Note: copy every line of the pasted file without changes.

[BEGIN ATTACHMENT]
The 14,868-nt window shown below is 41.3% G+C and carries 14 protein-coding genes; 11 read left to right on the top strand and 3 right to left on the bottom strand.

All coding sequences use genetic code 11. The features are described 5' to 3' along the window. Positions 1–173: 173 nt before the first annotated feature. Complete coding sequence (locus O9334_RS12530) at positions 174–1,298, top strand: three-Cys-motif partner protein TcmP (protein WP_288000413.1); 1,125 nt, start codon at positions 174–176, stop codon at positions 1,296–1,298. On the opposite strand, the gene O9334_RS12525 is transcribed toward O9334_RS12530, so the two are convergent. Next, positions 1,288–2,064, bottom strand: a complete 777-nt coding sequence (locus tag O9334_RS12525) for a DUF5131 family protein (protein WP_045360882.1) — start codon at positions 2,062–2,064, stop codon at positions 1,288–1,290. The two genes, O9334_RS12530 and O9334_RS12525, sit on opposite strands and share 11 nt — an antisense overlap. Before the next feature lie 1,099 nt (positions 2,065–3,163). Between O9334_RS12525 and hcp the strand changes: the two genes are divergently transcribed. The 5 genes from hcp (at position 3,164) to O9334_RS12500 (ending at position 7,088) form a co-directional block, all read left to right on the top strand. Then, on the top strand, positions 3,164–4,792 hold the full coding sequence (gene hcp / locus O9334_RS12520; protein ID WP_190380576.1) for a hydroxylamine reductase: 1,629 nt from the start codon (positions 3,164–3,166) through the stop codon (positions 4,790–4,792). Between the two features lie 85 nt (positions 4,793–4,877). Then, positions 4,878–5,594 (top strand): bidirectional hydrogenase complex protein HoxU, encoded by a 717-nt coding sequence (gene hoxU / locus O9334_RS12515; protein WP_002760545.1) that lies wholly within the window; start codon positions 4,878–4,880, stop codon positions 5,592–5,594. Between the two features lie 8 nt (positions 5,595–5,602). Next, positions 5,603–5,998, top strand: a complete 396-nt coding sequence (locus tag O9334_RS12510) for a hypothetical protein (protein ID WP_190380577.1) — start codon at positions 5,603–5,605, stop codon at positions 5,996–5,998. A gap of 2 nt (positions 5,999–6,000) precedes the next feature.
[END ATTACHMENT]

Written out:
The 14,868-nt window shown below is 41.3% G+C and carries 14 protein-coding genes; 11 read left to right on the top strand and 3 right to left on the bottom strand.

All coding sequences use genetic code 11. The features are described 5' to 3' along the window. Positions 1–173: 173 nt before the first annotated feature. Complete coding sequence (locus O9334_RS12530) at positions 174–1,298, top strand: three-Cys-motif partner protein TcmP (protein WP_288000413.1); 1,125 nt, start codon at positions 174–176, stop codon at positions 1,296–1,298. On the opposite strand, the gene O9334_RS12525 is transcribed toward O9334_RS12530, so the two are convergent. Next, positions 1,288–2,064, bottom strand: a complete 777-nt coding sequence (locus tag O9334_RS12525) for a DUF5131 family protein (protein WP_045360882.1) — start codon at positions 2,062–2,064, stop codon at positions 1,288–1,290. The two genes, O9334_RS12530 and O9334_RS12525, sit on opposite strands and share 11 nt — an antisense overlap. Before the next feature lie 1,099 nt (positions 2,065–3,163). Between O9334_RS12525 and hcp the strand changes: the two genes are divergently transcribed. The 5 genes from hcp (at position 3,164) to O9334_RS12500 (ending at position 7,088) form a co-directional block, all read left to right on the top strand. Then, on the top strand, positions 3,164–4,792 hold the full coding sequence (gene hcp / locus O9334_RS12520; protein ID WP_190380576.1) for a hydroxylamine reductase: 1,629 nt from the start codon (positions 3,164–3,166) through the stop codon (positions 4,790–4,792). Between the two features lie 85 nt (positions 4,793–4,877). Then, positions 4,878–5,594 (top strand): bidirectional hydrogenase complex protein HoxU, encoded by a 717-nt coding sequence (gene hoxU / locus O9334_RS12515; protein WP_002760545.1) that lies wholly within the window; start codon positions 4,878–4,880, stop codon positions 5,592–5,594. Between the two features lie 8 nt (positions 5,595–5,602). Next, positions 5,603–5,998, top strand: a complete 396-nt coding sequence (locus tag O9334_RS12510) for a hypothetical protein (protein ID WP_190380577.1) — start codon at positions 5,603–5,605, stop codon at positions 5,996–5,998. A gap of 2 nt (positions 5,999–6,000) precedes the next feature.